The author defends FI support for Syriza in the 2012 elections because of its 5-point emergency plan which included:

  1. Abolition of the memoranda, of all measures of austerity and of the counter-reforms of the labour laws which are destroying the country.
  2. Nationalization of the banks which have been largely paid by government aid.
  3. A moratorium on payment of the debt and an audit which will make it possible to denounce and abolish the illegitimate debt.
  4. Abolition of immunity of ministers from prosecution.
  5. Modification of the electoral law which allowed PASOK and New Democracy to govern to the detriment of the Greek population and to plunge the country into crisis.

The FI majority “were convinced of the importance of forming a government to the left of Social Democracy in the next election for workers in Greece and throughout Europe. The arrival of such a government could increase their self-confidence and contribute, under certain circumstances, to a new rise in struggles.” This was proposed on the basis of a united anti-austerity government of all major left forces.  However this FI proposal did not receive the support of the KKE (Greek Communist Party) or ANTARSYA, which the FI Greek section supported.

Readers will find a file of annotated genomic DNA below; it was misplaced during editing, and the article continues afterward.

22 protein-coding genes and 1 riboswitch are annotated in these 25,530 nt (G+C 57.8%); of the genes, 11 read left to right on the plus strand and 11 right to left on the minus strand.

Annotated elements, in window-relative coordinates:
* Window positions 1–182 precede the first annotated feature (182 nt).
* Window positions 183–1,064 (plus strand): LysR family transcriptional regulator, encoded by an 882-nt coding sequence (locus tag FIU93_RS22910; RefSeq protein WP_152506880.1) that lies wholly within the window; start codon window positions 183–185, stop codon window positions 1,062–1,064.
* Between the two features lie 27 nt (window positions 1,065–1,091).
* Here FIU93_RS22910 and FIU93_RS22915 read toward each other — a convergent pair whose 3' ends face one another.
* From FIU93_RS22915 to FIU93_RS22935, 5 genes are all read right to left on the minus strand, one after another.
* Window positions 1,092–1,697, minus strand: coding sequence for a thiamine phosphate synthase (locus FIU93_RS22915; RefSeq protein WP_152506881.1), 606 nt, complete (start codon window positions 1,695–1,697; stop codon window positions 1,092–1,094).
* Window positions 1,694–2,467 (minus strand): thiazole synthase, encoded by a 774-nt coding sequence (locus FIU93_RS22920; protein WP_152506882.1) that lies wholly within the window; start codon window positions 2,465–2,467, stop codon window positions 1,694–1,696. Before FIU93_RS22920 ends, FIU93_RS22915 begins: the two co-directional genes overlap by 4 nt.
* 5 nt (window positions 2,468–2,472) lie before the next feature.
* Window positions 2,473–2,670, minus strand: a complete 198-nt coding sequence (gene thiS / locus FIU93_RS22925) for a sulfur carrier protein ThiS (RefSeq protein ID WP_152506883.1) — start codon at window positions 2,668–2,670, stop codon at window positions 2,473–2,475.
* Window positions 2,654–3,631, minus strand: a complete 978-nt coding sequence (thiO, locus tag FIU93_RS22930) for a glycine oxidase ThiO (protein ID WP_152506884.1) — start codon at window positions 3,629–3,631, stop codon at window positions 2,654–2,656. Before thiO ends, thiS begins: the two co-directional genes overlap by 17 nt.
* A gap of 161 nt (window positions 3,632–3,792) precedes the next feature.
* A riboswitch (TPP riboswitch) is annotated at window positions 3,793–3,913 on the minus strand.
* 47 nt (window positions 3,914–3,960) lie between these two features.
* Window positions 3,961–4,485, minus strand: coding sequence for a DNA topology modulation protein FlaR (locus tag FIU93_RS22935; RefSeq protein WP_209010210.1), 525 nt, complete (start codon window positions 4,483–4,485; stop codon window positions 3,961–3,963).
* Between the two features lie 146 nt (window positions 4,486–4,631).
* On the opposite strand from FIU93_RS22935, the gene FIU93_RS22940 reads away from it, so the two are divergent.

The author quotes a leader of the Greek section, that the call for a workers’ government in 2012 was “not applicable now”. This position is in contrast to the FI majority, which was “trying to put forward a comprehensive political response that went beyond propaganda in a situation where the movement was raising the question of a political response and our positions obviously corresponded to positions in the Greek radical left. Concretely, Manos and the OKDE [Greek section] leadership thought it unnecessary to present this global political response, which was also the case for Antarsya, who also refused even to respond to Syriza’s proposals for the “government of the left”, only calling for the development of struggles without raising the question of government.”

“Faced with a major social and political crisis, requiring the implementation of transitional demands, Manos persists in saying that the only answer could be the call for generalized self-organization. Although real self-organizing experiences existed in Greece in 2012, they were largely limited and marginal. The call for their generalization and, above all, for them to play a central political role, an alternative to the parliamentary system, could not be the answer of the day. If a demand of workers’ government could only, according to the comrades be propagandist, then what can we say about a slogan equivalent to “all power to the soviets”?”

“So our approach to Syriza and the governmental question in 2012 was not an illusion, a hope, but an analysis of the importance of the issue and the need for concrete policy answers. This is a fairly standard approach for revolutionary Marxists.”